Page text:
- by Haneen Nofal
- in Latest News
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AMMAN — The Jerash Department of Antiquities on Thursday unveiled a "unique" lead sarcophagus that dates back to the Byzantine era.
During an unveiling ceremony held at the Jerash Archaeological Museum, Director of the General Department of Antiquities Yazeed Hashem said that the coffin represents one of the most important discoveries in the Middle East, as it is unique in terms of material, size and carvings.
"It is the one of only two lead sarcophagi found in Jordan. The other was found in Umm Qais, and it reflects the wealth of Jerash during that time," Hashem said.
The coffin is thought to have been made in Jerusalem or Sidon in Lebanon and was carried all way to Jerash, which tells researchers that the person inside must have been an important social or religious figure, stakeholders said.
The sarcophagus was found accidentally, in Jerash's Wadi Addeir Gharbi region in 2003, Jerash Director of Antiquities Ziad Ghunaimat, told The Jordan Times during the event.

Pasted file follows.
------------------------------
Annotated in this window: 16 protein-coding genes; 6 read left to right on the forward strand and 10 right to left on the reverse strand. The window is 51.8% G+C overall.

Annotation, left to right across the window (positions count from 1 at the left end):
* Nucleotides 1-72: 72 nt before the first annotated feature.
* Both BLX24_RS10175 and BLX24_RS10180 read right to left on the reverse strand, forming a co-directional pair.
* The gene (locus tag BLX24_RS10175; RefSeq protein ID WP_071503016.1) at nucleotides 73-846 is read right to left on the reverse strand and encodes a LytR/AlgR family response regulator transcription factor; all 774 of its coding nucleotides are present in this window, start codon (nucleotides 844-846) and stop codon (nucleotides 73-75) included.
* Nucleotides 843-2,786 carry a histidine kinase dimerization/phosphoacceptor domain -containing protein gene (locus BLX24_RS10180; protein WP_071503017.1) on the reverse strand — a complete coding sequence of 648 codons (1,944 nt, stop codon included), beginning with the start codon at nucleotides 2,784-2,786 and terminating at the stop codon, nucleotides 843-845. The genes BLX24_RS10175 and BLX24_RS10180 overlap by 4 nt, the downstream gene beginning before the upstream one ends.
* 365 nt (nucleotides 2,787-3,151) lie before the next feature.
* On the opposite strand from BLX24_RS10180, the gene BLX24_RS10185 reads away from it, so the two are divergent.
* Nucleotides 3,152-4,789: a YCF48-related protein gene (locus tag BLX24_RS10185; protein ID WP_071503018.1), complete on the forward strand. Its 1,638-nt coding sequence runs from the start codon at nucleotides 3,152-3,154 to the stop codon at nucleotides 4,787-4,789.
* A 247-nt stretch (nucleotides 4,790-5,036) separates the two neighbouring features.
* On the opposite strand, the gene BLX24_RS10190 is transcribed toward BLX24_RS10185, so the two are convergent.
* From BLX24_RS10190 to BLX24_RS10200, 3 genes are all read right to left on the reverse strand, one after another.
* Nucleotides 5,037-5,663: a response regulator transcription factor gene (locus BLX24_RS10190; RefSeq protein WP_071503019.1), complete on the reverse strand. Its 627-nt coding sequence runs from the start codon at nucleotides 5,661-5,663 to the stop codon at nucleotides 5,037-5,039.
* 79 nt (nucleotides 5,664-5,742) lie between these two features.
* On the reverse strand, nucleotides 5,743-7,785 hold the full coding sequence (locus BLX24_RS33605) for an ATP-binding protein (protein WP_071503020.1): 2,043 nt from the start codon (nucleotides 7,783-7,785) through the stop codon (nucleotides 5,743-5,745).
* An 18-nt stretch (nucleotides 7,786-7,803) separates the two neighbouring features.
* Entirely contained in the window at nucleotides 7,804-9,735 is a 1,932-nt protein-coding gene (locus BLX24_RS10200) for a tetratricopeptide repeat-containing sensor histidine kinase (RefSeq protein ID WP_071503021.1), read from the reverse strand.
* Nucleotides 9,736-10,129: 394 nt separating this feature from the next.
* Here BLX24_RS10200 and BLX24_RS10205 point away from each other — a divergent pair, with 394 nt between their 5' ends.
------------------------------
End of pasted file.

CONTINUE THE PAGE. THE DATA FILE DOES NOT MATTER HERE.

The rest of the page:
It has funerary art carved on its outer walls, which depict Christian symbols and Greek mythological subjects, such as the myths of Prometheus and Hades, Abdulrahman Serouji, a professor from Yarmouk University who supervised the restoration process, said.
The sarcophagus is thought to have held the body of a priest or a high-profile person during the 4th century, according to a study from Masters student Belal Borini, who wrote his thesis on the finding.
Burial in such a coffin was expensive and, thus, done mainly by rich families during the Byzantine era, who expanded into Jordan from 324 to 636AD, according to Borini
This discovery, in addition to a number of marble statues of Zeus, Aphrodite and the muses, are important for the tourism sector of the Kingdom and Jerash, Director of Jerash Tourism Department Bassam Tobat said.
Exhibiting the sarcophagus at the museum will contribute to efforts by stakeholders to lengthen the time tourists spend in Jerash, Tobat added.
Early Christian sarcophagi were the result of an abandonment of the cremation practices used by the Romans, and spread in the 2nd to 5th centuries, according to experts.